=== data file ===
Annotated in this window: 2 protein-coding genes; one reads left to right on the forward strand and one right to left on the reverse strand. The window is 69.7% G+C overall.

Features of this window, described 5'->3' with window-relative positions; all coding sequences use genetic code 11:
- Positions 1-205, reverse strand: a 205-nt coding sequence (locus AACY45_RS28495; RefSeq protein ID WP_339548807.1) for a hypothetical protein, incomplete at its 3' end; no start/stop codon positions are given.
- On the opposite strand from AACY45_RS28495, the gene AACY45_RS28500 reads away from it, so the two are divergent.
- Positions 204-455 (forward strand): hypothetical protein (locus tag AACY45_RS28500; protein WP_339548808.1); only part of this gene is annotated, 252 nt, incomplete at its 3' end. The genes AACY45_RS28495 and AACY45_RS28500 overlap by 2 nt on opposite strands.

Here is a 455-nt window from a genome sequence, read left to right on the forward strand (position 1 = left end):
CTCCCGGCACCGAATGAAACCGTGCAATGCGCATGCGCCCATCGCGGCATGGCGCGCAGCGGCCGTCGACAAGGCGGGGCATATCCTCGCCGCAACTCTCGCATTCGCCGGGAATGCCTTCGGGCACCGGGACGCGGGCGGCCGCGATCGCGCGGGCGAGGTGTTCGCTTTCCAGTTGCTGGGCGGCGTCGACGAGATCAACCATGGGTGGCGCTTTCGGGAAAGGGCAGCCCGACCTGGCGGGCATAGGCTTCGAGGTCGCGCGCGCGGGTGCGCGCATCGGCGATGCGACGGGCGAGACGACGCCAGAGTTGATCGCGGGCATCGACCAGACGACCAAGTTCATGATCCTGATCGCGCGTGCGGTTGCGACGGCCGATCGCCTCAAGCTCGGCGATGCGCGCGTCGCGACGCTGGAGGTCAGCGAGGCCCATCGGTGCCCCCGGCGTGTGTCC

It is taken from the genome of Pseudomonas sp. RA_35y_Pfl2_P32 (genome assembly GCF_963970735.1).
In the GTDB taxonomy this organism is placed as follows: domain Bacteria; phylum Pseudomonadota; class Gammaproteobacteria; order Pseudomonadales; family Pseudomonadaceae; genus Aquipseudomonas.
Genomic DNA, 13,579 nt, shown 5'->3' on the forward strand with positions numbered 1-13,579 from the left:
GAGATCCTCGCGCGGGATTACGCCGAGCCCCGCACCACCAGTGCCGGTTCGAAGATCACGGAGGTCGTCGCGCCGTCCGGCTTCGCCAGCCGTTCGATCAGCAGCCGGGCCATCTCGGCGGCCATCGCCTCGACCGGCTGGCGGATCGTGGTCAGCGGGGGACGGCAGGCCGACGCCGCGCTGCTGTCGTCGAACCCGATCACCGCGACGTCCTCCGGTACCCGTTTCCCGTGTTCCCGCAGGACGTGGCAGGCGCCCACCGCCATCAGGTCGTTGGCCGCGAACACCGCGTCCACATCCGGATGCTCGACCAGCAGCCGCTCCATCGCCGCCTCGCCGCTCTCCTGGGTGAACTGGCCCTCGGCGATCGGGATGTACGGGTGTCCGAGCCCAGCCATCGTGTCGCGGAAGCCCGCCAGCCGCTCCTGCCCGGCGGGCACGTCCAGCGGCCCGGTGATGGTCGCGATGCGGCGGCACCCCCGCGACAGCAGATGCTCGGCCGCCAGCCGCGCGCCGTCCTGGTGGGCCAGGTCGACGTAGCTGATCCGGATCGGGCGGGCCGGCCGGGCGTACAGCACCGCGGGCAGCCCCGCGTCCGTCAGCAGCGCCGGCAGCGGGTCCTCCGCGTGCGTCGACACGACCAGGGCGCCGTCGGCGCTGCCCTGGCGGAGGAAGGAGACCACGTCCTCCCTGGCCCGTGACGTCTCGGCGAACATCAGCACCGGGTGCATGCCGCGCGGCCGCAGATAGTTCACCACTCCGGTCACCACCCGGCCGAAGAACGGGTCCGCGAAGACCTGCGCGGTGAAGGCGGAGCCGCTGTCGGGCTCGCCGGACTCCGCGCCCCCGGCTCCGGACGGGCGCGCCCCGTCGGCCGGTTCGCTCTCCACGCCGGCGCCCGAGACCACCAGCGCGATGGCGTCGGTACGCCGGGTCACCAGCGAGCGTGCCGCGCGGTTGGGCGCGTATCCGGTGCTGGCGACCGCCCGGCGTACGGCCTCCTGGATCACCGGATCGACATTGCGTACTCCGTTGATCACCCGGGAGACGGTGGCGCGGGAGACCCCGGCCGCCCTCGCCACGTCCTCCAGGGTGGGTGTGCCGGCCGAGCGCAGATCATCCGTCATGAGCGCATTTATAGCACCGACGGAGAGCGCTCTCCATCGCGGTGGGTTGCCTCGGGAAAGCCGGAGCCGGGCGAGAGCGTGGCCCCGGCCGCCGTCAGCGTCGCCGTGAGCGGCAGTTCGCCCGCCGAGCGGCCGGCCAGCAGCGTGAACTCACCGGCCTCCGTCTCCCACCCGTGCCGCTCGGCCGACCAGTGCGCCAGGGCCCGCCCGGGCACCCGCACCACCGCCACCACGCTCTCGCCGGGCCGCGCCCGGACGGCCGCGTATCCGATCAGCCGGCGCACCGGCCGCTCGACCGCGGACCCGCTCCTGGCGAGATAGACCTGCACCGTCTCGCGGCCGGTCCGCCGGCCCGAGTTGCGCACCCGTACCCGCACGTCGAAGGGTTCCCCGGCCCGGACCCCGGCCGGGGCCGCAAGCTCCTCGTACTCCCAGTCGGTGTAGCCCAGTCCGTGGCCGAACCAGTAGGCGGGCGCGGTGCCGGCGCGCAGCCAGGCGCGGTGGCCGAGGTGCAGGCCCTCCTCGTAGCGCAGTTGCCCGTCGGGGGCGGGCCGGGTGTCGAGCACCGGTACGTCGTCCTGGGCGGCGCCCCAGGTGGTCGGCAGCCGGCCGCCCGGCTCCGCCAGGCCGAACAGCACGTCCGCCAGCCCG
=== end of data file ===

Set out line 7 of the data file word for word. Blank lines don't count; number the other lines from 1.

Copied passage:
CTCCCGGCACCGAATGAAACCGTGCAATGCGCATGCGCCCATCGCGGCATGGCGCGCAGCGGCCGTCGACAAGGCGGGGCATATCCTCGCCGCAACTCTCGCATTCGCCGGGAATGCCTTCGGGCACCGGGACGCGGGCGGCCGCGATCGCGCGGGCGAGGTGTTCGCTTTCCAGTTGCTGGGCGGCGTCGACGAGATCAACCATGGGTGGCGCTTTCGGGAAAGGGCAGCCCGACCTGGCGGGCATAGGCTTCGAGGTCGCGCGCGCGGGTGCGCGCATCGGCGATGCGACGGGCGAGACGACGCCAGAGTTGATCGCGGGCATCGACCAGACGACCAAGTTCATGATCCTGATCGCGCGTGCGGTTGCGACGGCCGATCGCCTCAAGCTCGGCGATGCGCGCGTCGCGACGCTGGAGGTCAGCGAGGCCCATCGGTGCCCCCGGCGTGTGTCC